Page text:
What you need to do is to figure me out — and I think most of my friends understand this distinction.

    On the contrary, most of people who publish articles or advertisements in the New York Times don’t. I don’t read the New York Times, because I don’t think the New York Times cares about me. I don’t search with Google, because I think Google cares more about the New York Times (and other companies) than it cares about me.

    Do you think you’re “front page news”? If so, then good for you… — but that don’t mean nothing to me. ;)

     
  • Profile photo of feedwordpress

    feedwordpress 07:14:36 on 2013/06/03 Permalink
    Tags: , , , , , , , , , , , , partnership,   

    Content doesn’t matter — unless… 

    Content is a tool, an instrument, a means to an end,… — and if it isn’t, then the content doesn’t matter.

    One person who had a great impact on my thinking about a lot of things was Theodore Geisel, better known as “Dr. Seuss”. His quote from “The Lorax” sums it up quite well:

    Unless someone like you cares a whole awful lot,
    nothing is going to get better. It’s not.

    So according to Geisel, caring is important — and although I agree, I think it is also not enough. It is, perhaps, a prerequisite for engagement.

    It is only actively engaging that will lead to results. If I read a story, if I look at a picture or watch a movie, listen to music — whatever: none of this content will lead to results. It may motivate me to engage, but it is only the engagement that will actually result in something.

    What is more: The result of actual engagement will always be a success:

    I have not failed. I’ve just found 10,000 ways that won’t work.

    Note what this means for websites like “Facebook” (and/or other previous “participatory” networks such as “Digg”, or “Slashdot” even earlier than that). The content itself becomes engaging. Yet if the result of the content is more content (whether that be “likes” or ad impressions or whatever), then this result will remain limited to cyberspace, having no impact on “the real world” (or “in real life”, “IRL”).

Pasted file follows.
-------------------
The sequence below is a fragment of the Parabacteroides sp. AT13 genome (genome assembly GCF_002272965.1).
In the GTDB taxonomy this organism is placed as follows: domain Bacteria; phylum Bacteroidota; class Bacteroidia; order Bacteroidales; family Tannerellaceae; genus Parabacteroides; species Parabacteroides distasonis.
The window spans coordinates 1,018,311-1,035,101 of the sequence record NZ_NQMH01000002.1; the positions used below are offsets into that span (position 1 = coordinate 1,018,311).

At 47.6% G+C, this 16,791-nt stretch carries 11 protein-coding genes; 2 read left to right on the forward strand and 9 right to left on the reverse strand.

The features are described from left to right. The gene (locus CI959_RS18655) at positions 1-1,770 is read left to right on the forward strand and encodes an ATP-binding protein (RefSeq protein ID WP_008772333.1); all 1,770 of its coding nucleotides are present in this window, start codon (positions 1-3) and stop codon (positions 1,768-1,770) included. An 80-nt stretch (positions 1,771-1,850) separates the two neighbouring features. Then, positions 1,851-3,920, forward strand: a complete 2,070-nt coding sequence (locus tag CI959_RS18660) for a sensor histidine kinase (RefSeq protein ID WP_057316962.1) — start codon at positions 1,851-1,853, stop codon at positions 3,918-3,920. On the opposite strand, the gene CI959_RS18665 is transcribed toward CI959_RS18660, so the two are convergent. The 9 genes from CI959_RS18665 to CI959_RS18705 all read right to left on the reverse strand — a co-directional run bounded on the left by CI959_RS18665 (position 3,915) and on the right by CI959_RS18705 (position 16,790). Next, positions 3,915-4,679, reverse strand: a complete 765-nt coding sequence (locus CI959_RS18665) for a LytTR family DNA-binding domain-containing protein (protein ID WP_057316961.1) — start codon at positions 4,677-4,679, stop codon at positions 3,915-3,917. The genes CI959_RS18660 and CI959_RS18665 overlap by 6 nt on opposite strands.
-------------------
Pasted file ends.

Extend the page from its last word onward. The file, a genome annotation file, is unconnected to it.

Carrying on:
Likewise, as I wrote many years ago: “You must remember this, a click is just a click”. Even though Google continues to be able to turn such clicks into large revenue streams, it is only a matter of time before people realize that these clicks are actually worthless unless they lead to real engagement.

    In contrast, the Addle search system, which I introduced earlier this year, requires participants who wish to engage with other business partners to put skin in the game before they are allowed to interact. There is no requirement to create superfluous content, or for bean counters to tally up clicks. Since worthless clicks are worthless, counting them up is also worthless. Since the only thing that really matters is real-world engagement, each participant needs to gauge their online content according to how well it leads to real-world results.

    One last note on this notion of “collaborative economy”: Jeremiah Owyang of Altimeter Group has also been writing a lot about collaboration in recent weeks. However, his view of collaboration seems to be different than my own — he writes that the “collaborative economy” is:

    where brands will rent, lend, provide subscriptions to products and services to customers, or even further, allow customers to lend, trade, or gift branded products or services to each other.

    In other words, according to Owyang, collaboration is an exchange. In my view, collaboration is a matter of participation towards a common (or complementary) goal. Although I will not be attending the Le Web conference in Paris, I will be interested to read what Altimeter Group will start publishing about this topic beginning this week… — who knows? Perhaps such readings might actually lead to real-world results! :D